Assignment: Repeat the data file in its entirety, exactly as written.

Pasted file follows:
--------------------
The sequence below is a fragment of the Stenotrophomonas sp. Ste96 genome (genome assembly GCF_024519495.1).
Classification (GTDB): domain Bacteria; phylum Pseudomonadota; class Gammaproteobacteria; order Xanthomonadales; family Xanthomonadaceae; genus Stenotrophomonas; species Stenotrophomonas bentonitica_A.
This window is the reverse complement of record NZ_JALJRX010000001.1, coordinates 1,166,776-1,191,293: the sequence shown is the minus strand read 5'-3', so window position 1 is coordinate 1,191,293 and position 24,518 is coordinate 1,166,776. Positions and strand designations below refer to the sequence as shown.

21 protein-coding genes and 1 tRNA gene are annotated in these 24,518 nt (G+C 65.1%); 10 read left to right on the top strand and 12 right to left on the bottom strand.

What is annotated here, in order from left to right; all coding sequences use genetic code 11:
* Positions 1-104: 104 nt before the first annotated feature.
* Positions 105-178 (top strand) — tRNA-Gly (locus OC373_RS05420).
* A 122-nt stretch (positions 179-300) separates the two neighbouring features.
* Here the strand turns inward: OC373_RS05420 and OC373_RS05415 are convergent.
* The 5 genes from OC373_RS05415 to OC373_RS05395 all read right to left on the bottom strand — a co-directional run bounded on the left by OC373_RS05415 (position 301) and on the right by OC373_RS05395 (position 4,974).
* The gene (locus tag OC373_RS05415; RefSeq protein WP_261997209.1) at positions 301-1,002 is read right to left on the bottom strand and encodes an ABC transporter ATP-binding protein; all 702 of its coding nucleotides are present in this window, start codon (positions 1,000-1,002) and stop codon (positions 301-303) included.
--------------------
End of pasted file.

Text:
The sequence below is a fragment of the Stenotrophomonas sp. Ste96 genome (genome assembly GCF_024519495.1).
Classification (GTDB): domain Bacteria; phylum Pseudomonadota; class Gammaproteobacteria; order Xanthomonadales; family Xanthomonadaceae; genus Stenotrophomonas; species Stenotrophomonas bentonitica_A.
This window is the reverse complement of record NZ_JALJRX010000001.1, coordinates 1,166,776-1,191,293: the sequence shown is the minus strand read 5'-3', so window position 1 is coordinate 1,191,293 and position 24,518 is coordinate 1,166,776. Positions and strand designations below refer to the sequence as shown.

21 protein-coding genes and 1 tRNA gene are annotated in these 24,518 nt (G+C 65.1%); 10 read left to right on the top strand and 12 right to left on the bottom strand.

What is annotated here, in order from left to right; all coding sequences use genetic code 11:
* Positions 1-104: 104 nt before the first annotated feature.
* Positions 105-178 (top strand) — tRNA-Gly (locus OC373_RS05420).
* A 122-nt stretch (positions 179-300) separates the two neighbouring features.
* Here the strand turns inward: OC373_RS05420 and OC373_RS05415 are convergent.
* The 5 genes from OC373_RS05415 to OC373_RS05395 all read right to left on the bottom strand — a co-directional run bounded on the left by OC373_RS05415 (position 301) and on the right by OC373_RS05395 (position 4,974).
* The gene (locus tag OC373_RS05415; RefSeq protein WP_261997209.1) at positions 301-1,002 is read right to left on the bottom strand and encodes an ABC transporter ATP-binding protein; all 702 of its coding nucleotides are present in this window, start codon (positions 1,000-1,002) and stop codon (positions 301-303) included.